Expressionist Painting Before World War I

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Due to the redesign of Guggenheim.org, past exhibitions prior to 2008 are archived externally; visiting these pages will open a new window.
Marc Chagall, The Soldier Drinks (Le Soldat boit), 1911–12

Marc Chagall, The Soldier Drinks (Le Soldat boit), 1911–12. Oil on canvas, 43 x 37 1/4 inches (109.2 x 94.6 cm. Solomon R. Guggenheim Museum, New York, Solomon R. Guggenheim Founding Collection 49.1211. Marc Chagall © 2007 Artists Rights Society (ARS), New York/ADAGP, Paris

Ongoing

The work of Post-Impressionists such as Paul Gauguin and Vincent van Gogh, Henri Matisse and the Fauves, and the Cubists in Paris, all informed the development of Expressionist art in the years immediately preceding the First World War. The practitioners of this style, largely working and exhibiting in Germany, crossed paths via various associations and were also deeply influenced by their encounters with Japanese and African art, as well as Germanic folk art. From Ernst Ludwig Kirchner to Franz Marc, artists who came to be associated with Expressionism sought to convey the communicative force of color through vibrantly hued canvases and bold forms.

Vasily Kandinsky became a leading theoretician on chromatic symbolism after arriving in Munich from his native Russia at the turn of the century. Kandinsky’s color theories, as outlined in his treatise Über das Geistige in der Kunst. Insbesondere in der Malerei (On the Spiritual in Art: And Painting in Particular, published 1911, dated 1912), were echoed by Marc and Alexei Jawlensky, among others. Marc first met Kandinsky and Jawlensky when he joined the Neue Künstlervereinigung München (NKVM) (New Artists’ Association of Munich) in 1911. At this time, Marc was exclusively depicting animals in nature and endowing his colors with expressive value and symbolic meaning in a manner similar to Kandinsky in his Bavarian landscapes. Meanwhile, Matisse’s 1910 Munich exhibition had left a strong impression on both Jawlensky and Kandinsky. The two shared an affinity for Matisse’s brilliant canvases and those of the other Fauves—works Kandinsky had had the opportunity to observe during his stay in Paris from 1906–07.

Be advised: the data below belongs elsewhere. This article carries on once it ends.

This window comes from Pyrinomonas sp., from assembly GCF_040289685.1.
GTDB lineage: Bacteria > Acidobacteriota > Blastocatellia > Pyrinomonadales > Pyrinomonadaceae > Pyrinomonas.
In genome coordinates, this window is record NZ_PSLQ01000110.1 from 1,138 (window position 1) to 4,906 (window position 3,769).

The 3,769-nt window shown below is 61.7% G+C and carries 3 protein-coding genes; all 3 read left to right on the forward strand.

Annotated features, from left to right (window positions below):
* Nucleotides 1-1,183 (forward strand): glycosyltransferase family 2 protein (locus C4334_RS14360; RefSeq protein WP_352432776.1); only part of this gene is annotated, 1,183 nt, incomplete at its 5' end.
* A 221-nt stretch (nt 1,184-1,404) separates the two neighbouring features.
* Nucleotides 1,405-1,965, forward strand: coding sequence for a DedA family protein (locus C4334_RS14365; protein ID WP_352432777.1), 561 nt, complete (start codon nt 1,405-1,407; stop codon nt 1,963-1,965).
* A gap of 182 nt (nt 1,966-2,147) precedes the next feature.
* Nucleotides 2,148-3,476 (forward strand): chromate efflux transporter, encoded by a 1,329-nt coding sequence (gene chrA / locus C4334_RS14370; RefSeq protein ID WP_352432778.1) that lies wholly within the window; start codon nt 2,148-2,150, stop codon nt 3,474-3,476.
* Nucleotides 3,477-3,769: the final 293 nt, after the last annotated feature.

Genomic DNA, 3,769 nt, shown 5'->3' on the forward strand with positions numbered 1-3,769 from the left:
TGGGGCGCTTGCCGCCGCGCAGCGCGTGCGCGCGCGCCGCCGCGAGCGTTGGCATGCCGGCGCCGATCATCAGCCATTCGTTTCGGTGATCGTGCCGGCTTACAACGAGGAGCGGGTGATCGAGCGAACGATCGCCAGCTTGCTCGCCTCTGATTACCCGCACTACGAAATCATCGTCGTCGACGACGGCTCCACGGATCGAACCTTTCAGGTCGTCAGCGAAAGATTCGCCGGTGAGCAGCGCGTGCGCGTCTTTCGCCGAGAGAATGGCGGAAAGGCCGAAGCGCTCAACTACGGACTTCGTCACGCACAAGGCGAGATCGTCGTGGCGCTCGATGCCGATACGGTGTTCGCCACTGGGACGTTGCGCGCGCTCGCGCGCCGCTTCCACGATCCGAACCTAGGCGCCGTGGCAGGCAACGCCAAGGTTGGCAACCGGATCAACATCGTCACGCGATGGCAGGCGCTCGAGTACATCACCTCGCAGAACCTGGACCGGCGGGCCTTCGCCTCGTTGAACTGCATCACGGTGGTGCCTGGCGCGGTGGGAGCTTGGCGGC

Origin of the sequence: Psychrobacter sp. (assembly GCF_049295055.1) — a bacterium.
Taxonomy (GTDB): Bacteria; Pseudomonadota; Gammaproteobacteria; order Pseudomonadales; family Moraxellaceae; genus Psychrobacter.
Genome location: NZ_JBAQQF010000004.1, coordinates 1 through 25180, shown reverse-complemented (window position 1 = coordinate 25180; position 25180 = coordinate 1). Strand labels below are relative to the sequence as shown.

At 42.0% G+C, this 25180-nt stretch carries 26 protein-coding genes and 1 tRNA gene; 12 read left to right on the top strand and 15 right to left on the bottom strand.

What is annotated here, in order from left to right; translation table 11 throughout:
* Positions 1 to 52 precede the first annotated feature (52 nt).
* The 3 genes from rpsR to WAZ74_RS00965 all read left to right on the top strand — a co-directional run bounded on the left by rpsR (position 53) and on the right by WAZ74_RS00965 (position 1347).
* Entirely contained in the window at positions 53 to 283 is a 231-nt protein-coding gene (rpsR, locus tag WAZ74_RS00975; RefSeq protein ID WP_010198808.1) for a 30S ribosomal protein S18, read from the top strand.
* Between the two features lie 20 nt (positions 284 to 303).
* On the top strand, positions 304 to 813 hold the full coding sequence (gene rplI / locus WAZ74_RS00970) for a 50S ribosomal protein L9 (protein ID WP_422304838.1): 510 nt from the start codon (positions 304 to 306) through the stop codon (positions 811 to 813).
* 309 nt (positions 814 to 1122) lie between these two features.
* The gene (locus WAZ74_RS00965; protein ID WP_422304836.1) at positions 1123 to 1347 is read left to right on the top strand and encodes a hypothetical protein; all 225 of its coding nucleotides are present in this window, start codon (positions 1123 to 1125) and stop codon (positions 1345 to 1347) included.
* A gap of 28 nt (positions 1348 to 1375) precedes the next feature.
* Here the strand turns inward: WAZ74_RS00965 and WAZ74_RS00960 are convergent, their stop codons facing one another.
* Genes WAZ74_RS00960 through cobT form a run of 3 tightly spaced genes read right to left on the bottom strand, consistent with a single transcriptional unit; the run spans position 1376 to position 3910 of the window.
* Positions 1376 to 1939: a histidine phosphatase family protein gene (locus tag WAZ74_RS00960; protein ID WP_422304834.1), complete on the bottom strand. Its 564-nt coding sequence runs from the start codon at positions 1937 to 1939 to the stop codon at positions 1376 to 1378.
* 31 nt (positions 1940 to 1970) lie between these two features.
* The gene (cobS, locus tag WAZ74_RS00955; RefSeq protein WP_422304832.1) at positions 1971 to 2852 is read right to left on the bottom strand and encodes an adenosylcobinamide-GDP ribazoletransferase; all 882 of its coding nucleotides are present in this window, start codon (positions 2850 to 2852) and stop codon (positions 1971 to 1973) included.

In 1911, Kandinsky and Marc formed Der Blaue Reiter (The Blue Rider) group along with Jawlensky, Paul Klee, and other members of the German avant-garde. The premier exhibition of this group took place that December at Heinrich Thannhauser’s Moderne Galerie. Two months after the first showing, the Die Brücke (The Bridge) group in Berlin, led by Kirchner, was invited to participate in a second Blaue Reiter exhibition. Kirchner and the other members of Die Brücke frequently employed dissonant color patterns and angular stylizations to increase the intensity of their paintings. Furthermore, Marc Chagall, who had been working in Paris beginning in 1910, received his first solo show in 1914 at Herwarth Walden’s Der Sturm gallery in Berlin, thus forming a link with both Die Brücke and Der Blaue Reiter artists and exposing them to his imaginative, colorful works.

The connections among these different artists were severed with the 1914 outbreak of World War I. Nonetheless, the postwar period saw the reunion of Kandinsky, Klee, and Jawlensky, who together with Lyonel Feininger formed the Blue Four group in the United States. It was then that these artists were able to pursue their color theories with renewed vigor. Currently on view are nine paintings by various artists.

Megan Fontanella, Assistant Curator

 

 



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